So, too, was Fridtjof Nansen, who is still very much revered here in Norway. His expedition across Greenland – the first time such a feat was successfully attempted – in 1888 brought him considerable fame, but it was his North Pole expedition of 1893 and his subsequent work with the League of Nations that earned him a Nobel Peace Prize in 1922. Unlike Amundsen – who disappeared under mysterious circumstances – Nansen was one of the few explorers who managed to die of old age, in 1930 at the age of 68.
To see personal correspondence, artifacts, and expedition gear from these men is worth the 50 NOK admission on its own, but the fact is that just scratches the surface of the museum’s collection, which also includes rooms dedicated to early trappers, fisherman, hunters, and even Wanny Woldstad, who became the first woman to winter in the Antarctic.
But I enjoyed seeing, in person, personal effects recovered from S. A. Andree’s devastating attempt to fly a hydrogen balloon from Svalbard across the North Pole in 1897. Andree and the expedition disappeared without a trace, only to have their remains – and undeveloped film canisters – recovered quite by accident in 1930.
When I emerged from the Polar Museum, the snow had only increased in intensity and I was surprised to discover darkness was rapidly descending on Tromso despite the fact it was only 3:45pm.
I strolled through some of the historic Skansen area of Tromso before turning back in the direction of the warm lights of the Midnatsol. The heavy snow turned roads and sidewalks into a slushy mess and without any open shops to duck into for relief, being outside quickly became unpleasant. Still, I strolled around for another 30 minutes, unable to quit taking photographs of the rather dramatic weather befalling the city.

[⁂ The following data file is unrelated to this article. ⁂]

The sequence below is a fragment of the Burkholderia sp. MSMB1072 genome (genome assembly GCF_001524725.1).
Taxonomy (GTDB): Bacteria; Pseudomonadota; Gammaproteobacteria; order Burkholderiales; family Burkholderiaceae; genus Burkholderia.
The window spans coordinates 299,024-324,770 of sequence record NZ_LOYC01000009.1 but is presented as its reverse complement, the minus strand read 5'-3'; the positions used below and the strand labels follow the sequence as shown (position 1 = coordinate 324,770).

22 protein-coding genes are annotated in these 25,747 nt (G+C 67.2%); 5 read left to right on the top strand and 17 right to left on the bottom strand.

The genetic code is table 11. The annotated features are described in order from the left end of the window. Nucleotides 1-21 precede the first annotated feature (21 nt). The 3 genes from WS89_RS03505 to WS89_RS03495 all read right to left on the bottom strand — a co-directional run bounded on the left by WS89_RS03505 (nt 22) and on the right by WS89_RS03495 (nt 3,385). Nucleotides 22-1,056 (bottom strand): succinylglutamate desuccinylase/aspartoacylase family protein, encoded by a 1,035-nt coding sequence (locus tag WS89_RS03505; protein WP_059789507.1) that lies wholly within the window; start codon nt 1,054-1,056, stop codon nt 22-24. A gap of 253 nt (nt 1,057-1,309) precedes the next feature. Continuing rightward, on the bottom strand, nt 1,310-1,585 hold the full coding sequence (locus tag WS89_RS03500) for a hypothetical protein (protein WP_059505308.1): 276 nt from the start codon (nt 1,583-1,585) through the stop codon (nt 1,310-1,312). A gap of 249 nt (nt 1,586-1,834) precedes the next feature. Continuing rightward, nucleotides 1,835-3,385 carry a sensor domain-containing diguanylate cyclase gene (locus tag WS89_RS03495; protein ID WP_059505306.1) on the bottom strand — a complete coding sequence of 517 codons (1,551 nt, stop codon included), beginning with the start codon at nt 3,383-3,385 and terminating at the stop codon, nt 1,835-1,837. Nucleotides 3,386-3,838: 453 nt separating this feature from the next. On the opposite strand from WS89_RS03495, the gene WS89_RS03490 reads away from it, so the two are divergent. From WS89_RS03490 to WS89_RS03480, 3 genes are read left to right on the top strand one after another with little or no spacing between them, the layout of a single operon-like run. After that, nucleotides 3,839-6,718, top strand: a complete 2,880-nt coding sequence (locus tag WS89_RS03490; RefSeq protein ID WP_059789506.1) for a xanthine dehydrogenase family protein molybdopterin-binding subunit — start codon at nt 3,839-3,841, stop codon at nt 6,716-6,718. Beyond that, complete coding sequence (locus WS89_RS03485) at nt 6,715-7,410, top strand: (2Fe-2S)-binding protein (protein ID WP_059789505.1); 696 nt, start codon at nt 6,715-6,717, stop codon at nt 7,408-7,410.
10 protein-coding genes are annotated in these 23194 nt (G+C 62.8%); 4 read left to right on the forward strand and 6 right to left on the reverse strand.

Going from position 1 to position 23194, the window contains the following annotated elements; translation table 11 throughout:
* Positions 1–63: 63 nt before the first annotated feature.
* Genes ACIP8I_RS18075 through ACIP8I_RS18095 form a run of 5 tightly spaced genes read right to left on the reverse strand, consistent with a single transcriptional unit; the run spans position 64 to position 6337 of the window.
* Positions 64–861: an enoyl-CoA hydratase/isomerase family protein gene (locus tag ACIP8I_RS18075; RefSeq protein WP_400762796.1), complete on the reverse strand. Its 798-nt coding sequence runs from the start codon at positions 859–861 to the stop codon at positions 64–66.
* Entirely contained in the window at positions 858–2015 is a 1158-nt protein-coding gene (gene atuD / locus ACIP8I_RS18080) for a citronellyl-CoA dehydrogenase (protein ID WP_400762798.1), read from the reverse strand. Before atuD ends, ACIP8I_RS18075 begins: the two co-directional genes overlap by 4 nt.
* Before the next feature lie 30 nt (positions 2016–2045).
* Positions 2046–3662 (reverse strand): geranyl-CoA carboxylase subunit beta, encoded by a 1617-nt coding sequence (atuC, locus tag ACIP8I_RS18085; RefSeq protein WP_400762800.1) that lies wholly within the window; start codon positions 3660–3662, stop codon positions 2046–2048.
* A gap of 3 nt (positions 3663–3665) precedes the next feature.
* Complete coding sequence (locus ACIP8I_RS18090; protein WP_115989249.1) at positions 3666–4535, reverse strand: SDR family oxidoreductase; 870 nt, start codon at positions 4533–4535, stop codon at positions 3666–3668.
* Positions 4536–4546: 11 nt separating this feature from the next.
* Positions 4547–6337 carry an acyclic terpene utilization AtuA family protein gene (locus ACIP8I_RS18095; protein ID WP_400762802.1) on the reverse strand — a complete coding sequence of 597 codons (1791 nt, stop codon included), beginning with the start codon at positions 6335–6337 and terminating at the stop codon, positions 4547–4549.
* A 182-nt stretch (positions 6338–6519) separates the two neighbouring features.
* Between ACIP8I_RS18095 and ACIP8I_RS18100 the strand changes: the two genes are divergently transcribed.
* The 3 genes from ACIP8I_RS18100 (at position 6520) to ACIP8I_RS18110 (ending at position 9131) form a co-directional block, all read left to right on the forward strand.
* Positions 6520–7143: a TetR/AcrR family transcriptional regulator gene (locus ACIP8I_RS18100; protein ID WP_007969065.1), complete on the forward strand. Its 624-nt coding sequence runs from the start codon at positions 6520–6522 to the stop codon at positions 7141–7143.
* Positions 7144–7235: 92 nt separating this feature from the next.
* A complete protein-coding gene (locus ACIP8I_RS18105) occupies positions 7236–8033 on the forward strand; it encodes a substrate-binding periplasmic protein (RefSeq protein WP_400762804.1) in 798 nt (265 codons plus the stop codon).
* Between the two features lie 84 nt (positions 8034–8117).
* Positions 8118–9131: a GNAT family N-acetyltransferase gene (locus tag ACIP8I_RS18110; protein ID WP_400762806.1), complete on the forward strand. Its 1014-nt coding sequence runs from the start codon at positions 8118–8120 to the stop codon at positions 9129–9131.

The bad weather also had a knock-on effect for the Husky Safari Dog Sledding excursion offered by Hurtigruten in Tromso. An announcement was made shortly before noon informing guests that the tour operators had to cancel because of the inclement weather in Tromso. The Tour Manager onboard Midnatsol was busy refunding monies paid this afternoon, which I thought was done quite efficiently.
Back onboard the warm, inviting Midnatsol, I relaxed in the Panorama Lounge’s upper level on Deck 9 and – for the first time this trip – cracked open one of three books I’d brought along.
I had thought that with no real entertainment to speak of onboard (save for a pianist playing in the Mysterier Bar each evening) that I would be able to read all three. But the truth of the matter is that there are so many ports we stop in during a given day, and so much to see out on deck or from a lounge while cruising, that I simply haven’t felt compelled to do anything but admire the scenery!
Tonight, Norwegian stockfish is being served outdoors on Deck 9 just aft of the forward staircase at 8pm, and at 9pm all guests are invited up on the open decks as we sail past Midnatsol’s 2002-built sister-ship, Trollfjord.
We then have a short, 15-minute call in Skjervoy at 10:30pm; one more chance for me to put my feet ashore in yet another Norwegian locale on this snowy night in these northern latitudes.
In between was another fantastic dinner consisting of Green Pea Soup with Bacon; Norwegian Stockfish; and a Cheesecake dessert. On a cold day like today, I really appreciated the soup.
Tomorrow promises to be one of the most exciting days of the trip, as we dock in Honningsvag, Norway and take part in an excursion offered by Hurtigruten to the North Cape – often described as the northernmost point on Continental Europe!
So stay tuned; the classic Norwegian Coastal Voyage still has plenty of excitement left in it as we make our way to our final port of call, Kirkenes, on Tuesday, where a stay at the Snow Hotel Kirkenes awaits!
Our Live Voyage Report continues tomorrow aboard Hurtigruten’s Midnatsol as we call on the northerly town of Honningsvag and set out on an excursion for Nordkapp – the North Cape!